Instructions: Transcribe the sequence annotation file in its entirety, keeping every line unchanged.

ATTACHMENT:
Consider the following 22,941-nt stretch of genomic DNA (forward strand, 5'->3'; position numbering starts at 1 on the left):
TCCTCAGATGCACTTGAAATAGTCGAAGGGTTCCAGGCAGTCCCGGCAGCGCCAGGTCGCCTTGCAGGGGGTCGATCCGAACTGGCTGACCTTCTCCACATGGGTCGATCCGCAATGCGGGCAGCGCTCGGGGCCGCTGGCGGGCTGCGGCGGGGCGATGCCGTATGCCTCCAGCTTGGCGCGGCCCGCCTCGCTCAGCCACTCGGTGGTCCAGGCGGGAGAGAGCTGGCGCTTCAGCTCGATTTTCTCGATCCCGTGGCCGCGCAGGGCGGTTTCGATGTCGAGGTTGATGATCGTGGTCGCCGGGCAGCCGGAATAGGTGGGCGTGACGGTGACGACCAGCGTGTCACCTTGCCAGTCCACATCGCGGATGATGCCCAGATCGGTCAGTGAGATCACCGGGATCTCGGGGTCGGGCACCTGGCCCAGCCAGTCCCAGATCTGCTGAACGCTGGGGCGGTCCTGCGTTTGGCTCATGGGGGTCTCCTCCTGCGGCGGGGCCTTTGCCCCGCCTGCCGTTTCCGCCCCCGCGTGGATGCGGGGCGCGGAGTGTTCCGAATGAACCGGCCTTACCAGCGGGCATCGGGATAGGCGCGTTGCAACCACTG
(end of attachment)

Consider the following 22,941-nt stretch of genomic DNA (forward strand, 5'->3'; position numbering starts at 1 on the left):
TCCTCAGATGCACTTGAAATAGTCGAAGGGTTCCAGGCAGTCCCGGCAGCGCCAGGTCGCCTTGCAGGGGGTCGATCCGAACTGGCTGACCTTCTCCACATGGGTCGATCCGCAATGCGGGCAGCGCTCGGGGCCGCTGGCGGGCTGCGGCGGGGCGATGCCGTATGCCTCCAGCTTGGCGCGGCCCGCCTCGCTCAGCCACTCGGTGGTCCAGGCGGGAGAGAGCTGGCGCTTCAGCTCGATTTTCTCGATCCCGTGGCCGCGCAGGGCGGTTTCGATGTCGAGGTTGATGATCGTGGTCGCCGGGCAGCCGGAATAGGTGGGCGTGACGGTGACGACCAGCGTGTCACCTTGCCAGTCCACATCGCGGATGATGCCCAGATCGGTCAGTGAGATCACCGGGATCTCGGGGTCGGGCACCTGGCCCAGCCAGTCCCAGATCTGCTGAACGCTGGGGCGGTCCTGCGTTTGGCTCATGGGGGTCTCCTCCTGCGGCGGGGCCTTTGCCCCGCCTGCCGTTTCCGCCCCCGCGTGGATGCGGGGCGCGGAGTGTTCCGAATGAACCGGCCTTACCAGCGGGCATCGGGATAGGCGCGTTGCAACCACTG